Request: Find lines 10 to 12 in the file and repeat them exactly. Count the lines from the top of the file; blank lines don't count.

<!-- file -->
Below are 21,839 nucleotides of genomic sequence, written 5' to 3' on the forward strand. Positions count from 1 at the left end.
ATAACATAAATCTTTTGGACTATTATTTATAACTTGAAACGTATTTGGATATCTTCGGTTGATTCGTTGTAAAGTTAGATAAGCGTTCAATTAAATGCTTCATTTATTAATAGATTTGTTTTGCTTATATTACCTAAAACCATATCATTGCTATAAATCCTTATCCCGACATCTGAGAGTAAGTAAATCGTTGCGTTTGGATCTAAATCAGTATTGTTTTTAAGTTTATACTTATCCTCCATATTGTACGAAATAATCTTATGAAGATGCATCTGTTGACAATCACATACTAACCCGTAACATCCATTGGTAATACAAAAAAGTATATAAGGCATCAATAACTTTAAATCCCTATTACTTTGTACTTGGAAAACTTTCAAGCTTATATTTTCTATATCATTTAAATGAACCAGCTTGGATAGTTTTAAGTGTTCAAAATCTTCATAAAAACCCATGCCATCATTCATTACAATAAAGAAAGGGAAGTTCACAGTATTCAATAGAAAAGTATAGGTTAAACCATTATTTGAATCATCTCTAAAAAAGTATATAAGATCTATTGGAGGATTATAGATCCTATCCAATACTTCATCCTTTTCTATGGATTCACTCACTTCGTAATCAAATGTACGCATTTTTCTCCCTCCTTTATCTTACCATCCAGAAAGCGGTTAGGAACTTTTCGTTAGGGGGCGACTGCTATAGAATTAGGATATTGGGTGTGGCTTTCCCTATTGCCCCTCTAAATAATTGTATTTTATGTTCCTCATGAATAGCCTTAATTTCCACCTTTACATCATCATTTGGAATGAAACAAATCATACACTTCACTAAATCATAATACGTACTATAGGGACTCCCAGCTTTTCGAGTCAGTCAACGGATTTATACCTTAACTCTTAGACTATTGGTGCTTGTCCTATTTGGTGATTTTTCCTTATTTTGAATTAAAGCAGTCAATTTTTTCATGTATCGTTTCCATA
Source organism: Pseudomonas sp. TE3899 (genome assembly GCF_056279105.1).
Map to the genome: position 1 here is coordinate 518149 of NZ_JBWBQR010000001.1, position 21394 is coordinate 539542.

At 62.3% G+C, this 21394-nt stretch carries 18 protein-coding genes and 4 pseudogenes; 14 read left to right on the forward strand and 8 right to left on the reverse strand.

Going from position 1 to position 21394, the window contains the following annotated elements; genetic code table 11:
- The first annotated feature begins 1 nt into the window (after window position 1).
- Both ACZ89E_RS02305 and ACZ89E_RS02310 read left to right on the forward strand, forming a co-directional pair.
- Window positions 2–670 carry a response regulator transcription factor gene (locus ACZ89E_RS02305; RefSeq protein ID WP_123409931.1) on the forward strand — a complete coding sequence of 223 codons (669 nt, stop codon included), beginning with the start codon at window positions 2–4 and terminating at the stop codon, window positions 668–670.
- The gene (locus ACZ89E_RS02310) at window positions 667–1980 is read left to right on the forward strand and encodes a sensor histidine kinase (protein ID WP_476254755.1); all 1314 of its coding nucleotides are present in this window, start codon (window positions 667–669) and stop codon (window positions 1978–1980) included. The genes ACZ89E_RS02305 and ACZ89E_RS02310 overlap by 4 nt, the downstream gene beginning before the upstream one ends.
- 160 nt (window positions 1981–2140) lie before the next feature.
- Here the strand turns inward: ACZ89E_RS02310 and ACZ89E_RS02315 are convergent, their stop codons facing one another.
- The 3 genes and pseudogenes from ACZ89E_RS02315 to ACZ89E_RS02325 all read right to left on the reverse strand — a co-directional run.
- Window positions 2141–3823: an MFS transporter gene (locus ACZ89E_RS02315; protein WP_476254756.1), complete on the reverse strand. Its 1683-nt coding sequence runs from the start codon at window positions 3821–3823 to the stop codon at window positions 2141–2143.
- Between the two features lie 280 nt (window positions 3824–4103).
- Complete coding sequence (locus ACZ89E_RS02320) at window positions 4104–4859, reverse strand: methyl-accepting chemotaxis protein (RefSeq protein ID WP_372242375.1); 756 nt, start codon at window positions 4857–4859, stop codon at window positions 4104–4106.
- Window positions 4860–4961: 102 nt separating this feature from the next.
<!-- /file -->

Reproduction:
- The gene (locus ACZ89E_RS02310) at window positions 667–1980 is read left to right on the forward strand and encodes a sensor histidine kinase (protein ID WP_476254755.1); all 1314 of its coding nucleotides are present in this window, start codon (window positions 667–669) and stop codon (window positions 1978–1980) included. The genes ACZ89E_RS02305 and ACZ89E_RS02310 overlap by 4 nt, the downstream gene beginning before the upstream one ends.
- 160 nt (window positions 1981–2140) lie before the next feature.
- Here the strand turns inward: ACZ89E_RS02310 and ACZ89E_RS02315 are convergent, their stop codons facing one another.